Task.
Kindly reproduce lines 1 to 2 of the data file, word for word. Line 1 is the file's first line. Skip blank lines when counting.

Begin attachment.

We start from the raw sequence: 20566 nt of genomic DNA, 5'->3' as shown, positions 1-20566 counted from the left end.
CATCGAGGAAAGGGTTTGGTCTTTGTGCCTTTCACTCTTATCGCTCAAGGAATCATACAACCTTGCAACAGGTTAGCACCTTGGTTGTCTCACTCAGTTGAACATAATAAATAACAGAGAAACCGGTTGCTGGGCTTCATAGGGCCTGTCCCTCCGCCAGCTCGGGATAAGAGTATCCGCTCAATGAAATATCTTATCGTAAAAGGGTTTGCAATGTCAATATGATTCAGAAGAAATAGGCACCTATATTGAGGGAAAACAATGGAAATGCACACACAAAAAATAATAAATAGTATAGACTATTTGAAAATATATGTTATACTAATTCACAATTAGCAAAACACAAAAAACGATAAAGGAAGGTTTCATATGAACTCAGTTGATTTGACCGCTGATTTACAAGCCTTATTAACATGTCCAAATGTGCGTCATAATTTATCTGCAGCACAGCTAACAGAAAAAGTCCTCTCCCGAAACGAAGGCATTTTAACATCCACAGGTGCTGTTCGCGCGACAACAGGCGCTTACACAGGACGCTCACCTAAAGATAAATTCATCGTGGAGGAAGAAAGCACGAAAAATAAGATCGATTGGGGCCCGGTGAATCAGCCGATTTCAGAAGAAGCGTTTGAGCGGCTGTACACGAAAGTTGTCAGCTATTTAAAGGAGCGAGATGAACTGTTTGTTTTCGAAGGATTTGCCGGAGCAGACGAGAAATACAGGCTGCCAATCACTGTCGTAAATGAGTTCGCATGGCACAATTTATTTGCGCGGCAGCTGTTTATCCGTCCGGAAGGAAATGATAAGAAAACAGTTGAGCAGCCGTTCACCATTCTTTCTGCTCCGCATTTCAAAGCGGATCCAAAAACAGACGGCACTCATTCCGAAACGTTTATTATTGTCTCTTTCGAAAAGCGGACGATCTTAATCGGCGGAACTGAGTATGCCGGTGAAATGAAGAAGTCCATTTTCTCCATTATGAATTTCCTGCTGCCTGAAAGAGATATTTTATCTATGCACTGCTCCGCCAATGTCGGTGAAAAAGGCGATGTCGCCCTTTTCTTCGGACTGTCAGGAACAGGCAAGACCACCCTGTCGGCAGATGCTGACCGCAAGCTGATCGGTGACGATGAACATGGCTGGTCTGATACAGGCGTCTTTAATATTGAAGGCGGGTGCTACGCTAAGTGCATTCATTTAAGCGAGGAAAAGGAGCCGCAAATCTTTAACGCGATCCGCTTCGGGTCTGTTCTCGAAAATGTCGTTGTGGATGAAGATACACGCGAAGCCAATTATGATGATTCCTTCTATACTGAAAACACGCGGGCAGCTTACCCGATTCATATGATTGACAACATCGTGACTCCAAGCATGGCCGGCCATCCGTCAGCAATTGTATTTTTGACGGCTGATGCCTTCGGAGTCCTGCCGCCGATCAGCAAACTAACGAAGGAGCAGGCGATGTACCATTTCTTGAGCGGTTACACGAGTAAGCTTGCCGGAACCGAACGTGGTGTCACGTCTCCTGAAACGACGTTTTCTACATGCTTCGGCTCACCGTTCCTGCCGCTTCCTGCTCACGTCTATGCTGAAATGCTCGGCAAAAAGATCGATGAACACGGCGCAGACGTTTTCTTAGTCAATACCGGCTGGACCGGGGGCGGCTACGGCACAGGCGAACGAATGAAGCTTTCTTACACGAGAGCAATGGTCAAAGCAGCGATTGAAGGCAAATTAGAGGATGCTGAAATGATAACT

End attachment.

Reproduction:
We start from the raw sequence: 20566 nt of genomic DNA, 5'->3' as shown, positions 1-20566 counted from the left end.
CATCGAGGAAAGGGTTTGGTCTTTGTGCCTTTCACTCTTATCGCTCAAGGAATCATACAACCTTGCAACAGGTTAGCACCTTGGTTGTCTCACTCAGTTGAACATAATAAATAACAGAGAAACCGGTTGCTGGGCTTCATAGGGCCTGTCCCTCCGCCAGCTCGGGATAAGAGTATCCGCTCAATGAAATATCTTATCGTAAAAGGGTTTGCAATGTCAATATGATTCAGAAGAAATAGGCACCTATATTGAGGGAAAACAATGGAAATGCACACACAAAAAATAATAAATAGTATAGACTATTTGAAAATATATGTTATACTAATTCACAATTAGCAAAACACAAAAAACGATAAAGGAAGGTTTCATATGAACTCAGTTGATTTGACCGCTGATTTACAAGCCTTATTAACATGTCCAAATGTGCGTCATAATTTATCTGCAGCACAGCTAACAGAAAAAGTCCTCTCCCGAAACGAAGGCATTTTAACATCCACAGGTGCTGTTCGCGCGACAACAGGCGCTTACACAGGACGCTCACCTAAAGATAAATTCATCGTGGAGGAAGAAAGCACGAAAAATAAGATCGATTGGGGCCCGGTGAATCAGCCGATTTCAGAAGAAGCGTTTGAGCGGCTGTACACGAAAGTTGTCAGCTATTTAAAGGAGCGAGATGAACTGTTTGTTTTCGAAGGATTTGCCGGAGCAGACGAGAAATACAGGCTGCCAATCACTGTCGTAAATGAGTTCGCATGGCACAATTTATTTGCGCGGCAGCTGTTTATCCGTCCGGAAGGAAATGATAAGAAAACAGTTGAGCAGCCGTTCACCATTCTTTCTGCTCCGCATTTCAAAGCGGATCCAAAAACAGACGGCACTCATTCCGAAACGTTTATTATTGTCTCTTTCGAAAAGCGGACGATCTTAATCGGCGGAACTGAGTATGCCGGTGAAATGAAGAAGTCCATTTTCTCCATTATGAATTTCCTGCTGCCTGAAAGAGATATTTTATCTATGCACTGCTCCGCCAATGTCGGTGAAAAAGGCGATGTCGCCCTTTTCTTCGGACTGTCAGGAACAGGCAAGACCACCCTGTCGGCAGATGCTGACCGCAAGCTGATCGGTGACGATGAACATGGCTGGTCTGATACAGGCGTCTTTAATATTGAAGGCGGGTGCTACGCTAAGTGCATTCATTTAAGCGAGGAAAAGGAGCCGCAAATCTTTAACGCGATCCGCTTCGGGTCTGTTCTCGAAAATGTCGTTGTGGATGAAGATACACGCGAAGCCAATTATGATGATTCCTTCTATACTGAAAACACGCGGGCAGCTTACCCGATTCATATGATTGACAACATCGTGACTCCAAGCATGGCCGGCCATCCGTCAGCAATTGTATTTTTGACGGCTGATGCCTTCGGAGTCCTGCCGCCGATCAGCAAACTAACGAAGGAGCAGGCGATGTACCATTTCTTGAGCGGTTACACGAGTAAGCTTGCCGGAACCGAACGTGGTGTCACGTCTCCTGAAACGACGTTTTCTACATGCTTCGGCTCACCGTTCCTGCCGCTTCCTGCTCACGTCTATGCTGAAATGCTCGGCAAAAAGATCGATGAACACGGCGCAGACGTTTTCTTAGTCAATACCGGCTGGACCGGGGGCGGCTACGGCACAGGCGAACGAATGAAGCTTTCTTACACGAGAGCAATGGTCAAAGCAGCGATTGAAGGCAAATTAGAGGATGCTGAAATGATAACT